return render_template('some-template.html', form=form)

Custom Validation

There are 2 approaches to adding customer validation. The first method is to manually do the validation in the view function:

@main.route('/custom-validation-1', methods=['GET', 'POST'])
def custom_validation_1():
    form = easyforms.Form([
        easyforms.IntegerField('an-integer', help_text='Any whole number!', required=True),
        easyforms.TextField('two-or-three', required=True)
    ])
    
    if form.submitted:
        # The form was submitted, but not necessarily validated
        # If there is a value in the two-or-three field, and it doen't already have an error set
        if form['two-or-three'] and not form.has_error('two-or-three'):
            # Check if the string contains "two" or "three" and set an error if it doesn't
            two_or_three = form['two-or-three']
            if two_or_three != 'two' and two_or_three != 'three':
                form.set_error('two-or-three', 'Please enter "two" or "three" (lower case)')
    
    # If we set an error, form.ready will no longer be True
    if form.ready:
        print('The form was submitted!')

    return render_template('custom_validation_1.html', form=form)

This works, and is good for one-offs, but is a bit tedious and ugly. Another method we can use is to define validation functions and pass them into the form fields:

@main.route('/custom-validation-2', methods=['GET', 'POST'])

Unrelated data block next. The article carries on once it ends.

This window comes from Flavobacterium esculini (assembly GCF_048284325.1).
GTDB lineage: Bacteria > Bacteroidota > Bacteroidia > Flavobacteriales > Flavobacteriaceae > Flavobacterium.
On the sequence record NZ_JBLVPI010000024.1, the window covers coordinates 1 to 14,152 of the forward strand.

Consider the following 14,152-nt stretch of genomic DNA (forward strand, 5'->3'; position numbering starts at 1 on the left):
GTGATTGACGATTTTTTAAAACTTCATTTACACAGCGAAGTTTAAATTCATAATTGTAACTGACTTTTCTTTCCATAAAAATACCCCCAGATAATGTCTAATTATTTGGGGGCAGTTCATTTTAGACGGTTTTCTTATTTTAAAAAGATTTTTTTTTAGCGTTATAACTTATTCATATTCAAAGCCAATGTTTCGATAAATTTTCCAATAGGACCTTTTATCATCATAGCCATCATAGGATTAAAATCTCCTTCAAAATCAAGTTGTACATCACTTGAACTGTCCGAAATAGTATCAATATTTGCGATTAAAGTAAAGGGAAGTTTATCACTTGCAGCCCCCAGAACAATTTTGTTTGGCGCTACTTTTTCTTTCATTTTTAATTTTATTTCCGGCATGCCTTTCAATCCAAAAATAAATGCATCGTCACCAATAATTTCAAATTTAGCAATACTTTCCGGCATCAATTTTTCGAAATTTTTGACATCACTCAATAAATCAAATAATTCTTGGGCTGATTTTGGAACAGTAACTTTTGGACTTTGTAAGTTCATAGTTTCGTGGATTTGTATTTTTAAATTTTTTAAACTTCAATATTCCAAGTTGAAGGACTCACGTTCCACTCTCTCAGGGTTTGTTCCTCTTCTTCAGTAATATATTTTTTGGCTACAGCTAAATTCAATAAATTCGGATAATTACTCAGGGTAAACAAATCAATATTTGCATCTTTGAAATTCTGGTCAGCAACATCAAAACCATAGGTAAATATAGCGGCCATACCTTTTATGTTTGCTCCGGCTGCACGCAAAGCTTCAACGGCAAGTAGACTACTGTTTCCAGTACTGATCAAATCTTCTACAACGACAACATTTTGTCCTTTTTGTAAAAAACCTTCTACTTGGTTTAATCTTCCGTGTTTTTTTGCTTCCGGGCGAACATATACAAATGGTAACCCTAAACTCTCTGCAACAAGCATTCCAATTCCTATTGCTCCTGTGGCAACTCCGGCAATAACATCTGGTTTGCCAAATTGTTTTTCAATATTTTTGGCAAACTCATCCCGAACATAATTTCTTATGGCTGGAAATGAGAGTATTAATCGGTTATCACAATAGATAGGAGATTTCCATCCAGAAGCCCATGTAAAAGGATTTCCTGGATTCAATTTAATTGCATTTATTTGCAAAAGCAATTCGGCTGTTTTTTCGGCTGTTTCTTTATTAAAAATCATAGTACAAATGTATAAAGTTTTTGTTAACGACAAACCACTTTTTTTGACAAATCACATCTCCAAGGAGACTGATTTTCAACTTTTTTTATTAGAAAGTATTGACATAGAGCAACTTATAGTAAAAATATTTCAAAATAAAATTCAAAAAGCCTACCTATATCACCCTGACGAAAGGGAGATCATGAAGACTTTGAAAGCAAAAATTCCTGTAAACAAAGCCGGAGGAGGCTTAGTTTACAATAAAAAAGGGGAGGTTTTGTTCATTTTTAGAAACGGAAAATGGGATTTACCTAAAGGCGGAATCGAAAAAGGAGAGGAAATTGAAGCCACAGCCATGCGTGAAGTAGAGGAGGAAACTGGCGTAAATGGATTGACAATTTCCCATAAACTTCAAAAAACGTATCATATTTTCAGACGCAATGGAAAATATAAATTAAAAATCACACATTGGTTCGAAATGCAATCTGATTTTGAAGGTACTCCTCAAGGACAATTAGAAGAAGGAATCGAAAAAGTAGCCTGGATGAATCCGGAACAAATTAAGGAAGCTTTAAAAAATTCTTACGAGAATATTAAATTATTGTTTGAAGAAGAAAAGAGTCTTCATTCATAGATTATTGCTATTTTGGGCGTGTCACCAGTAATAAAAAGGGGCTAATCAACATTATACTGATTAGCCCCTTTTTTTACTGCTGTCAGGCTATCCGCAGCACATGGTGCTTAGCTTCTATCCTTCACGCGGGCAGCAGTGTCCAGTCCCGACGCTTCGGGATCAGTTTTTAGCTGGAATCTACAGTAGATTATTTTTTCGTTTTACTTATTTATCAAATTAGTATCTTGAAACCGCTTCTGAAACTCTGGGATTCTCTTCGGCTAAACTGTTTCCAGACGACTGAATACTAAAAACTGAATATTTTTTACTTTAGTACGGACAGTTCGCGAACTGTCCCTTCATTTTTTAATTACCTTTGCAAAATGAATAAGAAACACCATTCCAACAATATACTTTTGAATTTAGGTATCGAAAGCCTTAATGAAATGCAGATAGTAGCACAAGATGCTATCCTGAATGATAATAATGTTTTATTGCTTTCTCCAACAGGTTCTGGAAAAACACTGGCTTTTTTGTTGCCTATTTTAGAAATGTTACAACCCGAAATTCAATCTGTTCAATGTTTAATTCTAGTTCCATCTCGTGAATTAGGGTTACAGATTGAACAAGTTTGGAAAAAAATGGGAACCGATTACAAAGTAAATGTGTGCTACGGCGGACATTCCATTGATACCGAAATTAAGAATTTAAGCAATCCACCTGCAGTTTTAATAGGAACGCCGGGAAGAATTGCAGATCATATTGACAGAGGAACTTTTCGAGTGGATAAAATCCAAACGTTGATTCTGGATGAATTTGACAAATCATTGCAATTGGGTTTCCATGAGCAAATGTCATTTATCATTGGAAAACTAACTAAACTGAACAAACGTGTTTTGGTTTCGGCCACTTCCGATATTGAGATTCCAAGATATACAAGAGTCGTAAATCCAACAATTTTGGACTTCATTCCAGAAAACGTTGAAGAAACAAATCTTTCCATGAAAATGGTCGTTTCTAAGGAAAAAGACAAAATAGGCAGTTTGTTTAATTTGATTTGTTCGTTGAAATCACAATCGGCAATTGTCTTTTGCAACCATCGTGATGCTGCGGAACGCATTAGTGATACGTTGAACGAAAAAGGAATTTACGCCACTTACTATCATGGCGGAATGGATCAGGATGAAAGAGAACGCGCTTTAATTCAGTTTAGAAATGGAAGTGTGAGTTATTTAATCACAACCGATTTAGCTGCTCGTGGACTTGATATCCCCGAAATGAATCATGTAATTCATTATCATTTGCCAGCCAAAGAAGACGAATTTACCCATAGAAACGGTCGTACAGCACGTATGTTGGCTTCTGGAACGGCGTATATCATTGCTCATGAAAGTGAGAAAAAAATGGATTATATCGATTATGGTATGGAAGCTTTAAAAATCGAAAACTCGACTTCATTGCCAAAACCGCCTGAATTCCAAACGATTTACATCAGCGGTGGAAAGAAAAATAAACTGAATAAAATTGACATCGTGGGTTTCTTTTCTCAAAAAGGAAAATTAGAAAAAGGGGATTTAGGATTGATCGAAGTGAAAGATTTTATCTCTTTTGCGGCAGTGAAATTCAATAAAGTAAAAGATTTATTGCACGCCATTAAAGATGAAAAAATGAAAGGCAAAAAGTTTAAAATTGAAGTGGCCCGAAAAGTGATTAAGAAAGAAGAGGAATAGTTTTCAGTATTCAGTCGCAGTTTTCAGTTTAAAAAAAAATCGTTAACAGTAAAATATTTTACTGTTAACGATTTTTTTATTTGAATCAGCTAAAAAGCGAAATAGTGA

def custom_validation_2():
    def is_two_or_three(val):
        if val and val != 'two' and val != 'three':
            return 'Please enter "two" or "three" (lower case)'

    form = easyforms.Form([
        easyforms.IntegerField('an-integer', help_text='Any whole number!', required=True),
        easyforms.TextField('two-or-three', required=True, validators=[is_two_or_three])
    ])
    
    if form.ready:
        print('The form was submitted!')

    return render_template('custom_validation_2.html', form=form)

Here we define a function is_two_or_three that takes a single argument, and if that argument is not valid, returns an error message. It's usually a good idea not to return an error message if the value is not set, otherwise it's impossible to use the validator on an optional field.

This is a little bit neater and has the advantage of making the validator functions reusable.

Custom Fields